Atomic lamps?


On YouTube I did a serach for NYC railroad films.
One of those films (1950's New York Central Railroad - The Big Train)
described the ongoing research done by the New York Central back in the
50's:
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8:16 into the film they mention a new type railroad lamp (they show a
switch lamp) that could be self-powered by atomic energy and would run for 7
years...
What 'atomic' referred to wasn't explained, but I'm wondering if anyone is
familiar with the process???
Reply to
Chet
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My guess is that it will be a glass tube containing tritium, which is an alpha source, with a phosphor on the inside. These were used in telephone dials in the UK in the 1960's.
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Reply to
newshound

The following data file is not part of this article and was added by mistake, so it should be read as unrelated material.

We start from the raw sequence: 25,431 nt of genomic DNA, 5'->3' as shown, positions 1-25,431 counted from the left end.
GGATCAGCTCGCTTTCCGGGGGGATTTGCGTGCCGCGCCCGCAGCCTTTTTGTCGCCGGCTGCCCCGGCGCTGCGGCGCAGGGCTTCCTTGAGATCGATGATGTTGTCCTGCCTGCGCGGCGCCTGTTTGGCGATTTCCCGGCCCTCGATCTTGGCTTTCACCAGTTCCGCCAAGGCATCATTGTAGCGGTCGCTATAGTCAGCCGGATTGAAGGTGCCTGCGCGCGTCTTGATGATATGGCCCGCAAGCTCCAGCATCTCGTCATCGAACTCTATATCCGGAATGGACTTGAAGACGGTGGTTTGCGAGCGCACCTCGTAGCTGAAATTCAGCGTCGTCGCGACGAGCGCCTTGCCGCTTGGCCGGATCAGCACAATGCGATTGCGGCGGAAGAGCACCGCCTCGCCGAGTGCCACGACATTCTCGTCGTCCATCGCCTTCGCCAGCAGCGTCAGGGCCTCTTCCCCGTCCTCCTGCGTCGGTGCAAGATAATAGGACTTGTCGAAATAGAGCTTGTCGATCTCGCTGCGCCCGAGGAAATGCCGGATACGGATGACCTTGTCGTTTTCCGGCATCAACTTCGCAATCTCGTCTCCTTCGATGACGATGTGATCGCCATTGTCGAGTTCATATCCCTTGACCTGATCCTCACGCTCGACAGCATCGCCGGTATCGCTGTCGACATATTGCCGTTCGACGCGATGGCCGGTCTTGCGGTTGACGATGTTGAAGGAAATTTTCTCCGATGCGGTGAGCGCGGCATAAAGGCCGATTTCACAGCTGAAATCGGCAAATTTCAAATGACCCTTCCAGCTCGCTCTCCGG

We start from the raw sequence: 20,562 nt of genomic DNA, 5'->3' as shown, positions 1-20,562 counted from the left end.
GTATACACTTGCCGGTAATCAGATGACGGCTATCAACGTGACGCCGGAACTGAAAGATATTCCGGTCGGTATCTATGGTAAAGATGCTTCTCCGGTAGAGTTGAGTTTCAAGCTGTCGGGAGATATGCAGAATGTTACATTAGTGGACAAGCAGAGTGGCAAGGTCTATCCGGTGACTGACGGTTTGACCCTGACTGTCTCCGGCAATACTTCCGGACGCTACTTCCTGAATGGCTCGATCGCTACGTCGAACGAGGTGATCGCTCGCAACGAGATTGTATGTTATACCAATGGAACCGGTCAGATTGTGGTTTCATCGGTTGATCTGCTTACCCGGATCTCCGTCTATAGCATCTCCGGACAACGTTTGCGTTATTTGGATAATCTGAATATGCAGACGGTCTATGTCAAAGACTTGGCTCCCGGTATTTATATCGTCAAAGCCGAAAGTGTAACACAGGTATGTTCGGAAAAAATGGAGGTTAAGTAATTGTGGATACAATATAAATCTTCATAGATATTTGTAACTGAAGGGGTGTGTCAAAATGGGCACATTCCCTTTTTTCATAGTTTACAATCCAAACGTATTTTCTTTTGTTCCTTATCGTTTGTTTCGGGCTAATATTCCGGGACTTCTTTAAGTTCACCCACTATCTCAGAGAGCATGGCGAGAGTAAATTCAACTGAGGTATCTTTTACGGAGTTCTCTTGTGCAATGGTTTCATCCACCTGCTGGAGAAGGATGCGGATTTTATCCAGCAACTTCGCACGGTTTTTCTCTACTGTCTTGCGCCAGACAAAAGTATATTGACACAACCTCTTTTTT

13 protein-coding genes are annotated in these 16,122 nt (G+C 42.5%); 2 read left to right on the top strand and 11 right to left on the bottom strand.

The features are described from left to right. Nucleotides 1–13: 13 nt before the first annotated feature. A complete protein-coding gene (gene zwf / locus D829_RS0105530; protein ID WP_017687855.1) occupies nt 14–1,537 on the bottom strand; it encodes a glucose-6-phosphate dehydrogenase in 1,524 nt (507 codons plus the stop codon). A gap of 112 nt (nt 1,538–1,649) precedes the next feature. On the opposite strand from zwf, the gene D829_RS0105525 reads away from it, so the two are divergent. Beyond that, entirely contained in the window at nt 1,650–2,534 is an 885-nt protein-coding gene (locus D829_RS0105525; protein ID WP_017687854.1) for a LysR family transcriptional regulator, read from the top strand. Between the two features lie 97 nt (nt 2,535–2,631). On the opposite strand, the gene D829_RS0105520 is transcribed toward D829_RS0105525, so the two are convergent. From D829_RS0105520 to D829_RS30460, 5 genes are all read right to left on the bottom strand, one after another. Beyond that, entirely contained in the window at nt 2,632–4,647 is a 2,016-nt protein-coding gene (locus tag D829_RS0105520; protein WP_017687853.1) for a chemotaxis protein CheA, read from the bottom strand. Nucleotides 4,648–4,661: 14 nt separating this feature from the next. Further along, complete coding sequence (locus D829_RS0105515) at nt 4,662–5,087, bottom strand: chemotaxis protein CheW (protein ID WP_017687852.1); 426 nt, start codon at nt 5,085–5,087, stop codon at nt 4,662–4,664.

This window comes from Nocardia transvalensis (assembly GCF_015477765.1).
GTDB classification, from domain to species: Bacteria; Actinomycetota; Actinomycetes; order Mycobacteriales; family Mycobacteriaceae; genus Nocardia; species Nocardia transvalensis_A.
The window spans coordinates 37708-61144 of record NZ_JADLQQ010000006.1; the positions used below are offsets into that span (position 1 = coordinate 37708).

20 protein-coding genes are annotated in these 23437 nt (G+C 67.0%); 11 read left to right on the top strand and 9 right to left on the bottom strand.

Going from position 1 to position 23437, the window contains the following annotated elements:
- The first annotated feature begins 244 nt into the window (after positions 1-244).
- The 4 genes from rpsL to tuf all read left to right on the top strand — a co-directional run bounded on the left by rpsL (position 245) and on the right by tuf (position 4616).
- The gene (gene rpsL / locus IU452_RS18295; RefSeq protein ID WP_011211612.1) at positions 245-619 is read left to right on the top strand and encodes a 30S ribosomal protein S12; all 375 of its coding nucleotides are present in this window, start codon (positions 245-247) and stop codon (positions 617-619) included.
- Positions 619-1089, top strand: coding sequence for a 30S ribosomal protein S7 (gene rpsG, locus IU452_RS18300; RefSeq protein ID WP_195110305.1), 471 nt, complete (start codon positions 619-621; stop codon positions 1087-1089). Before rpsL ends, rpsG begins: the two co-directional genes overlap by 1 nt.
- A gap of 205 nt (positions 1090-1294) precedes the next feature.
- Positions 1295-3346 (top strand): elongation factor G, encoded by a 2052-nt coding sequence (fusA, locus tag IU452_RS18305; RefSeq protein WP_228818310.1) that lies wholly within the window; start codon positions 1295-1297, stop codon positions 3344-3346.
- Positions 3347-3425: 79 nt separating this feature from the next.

I mean a beta source, of course. That's what comes of typing with the new puppy sitting in my lap....
Reply to
newshound
Not Radium?
Reply to
Tim Wescott
If it were Radium, it would last a lot longer than 7 years. Tritium has a half-life of 12.3 years. A wild-ass guess would be a reduction of intensity of about 30 percent at 7 years. I'd say that would be the replacement point for railroad service.
Reply to
Jim Stewart
do an internet search for "Traser watch" - I have one, 1/2 life about a decade - and very handy
Reply to
Bill Noble
I had a TI LCD watch with Tritium in the liquid. Didn't use a battery to light it up!
Battery was to darken the segments only.
It worked great - alpha particles - the half life got the watch - dimmer and dimmer. Finally the LCD would work but only in the sun. And then it was tricky!
Martin
Tim Wescott wrote:
Reply to
Martin H. Eastburn

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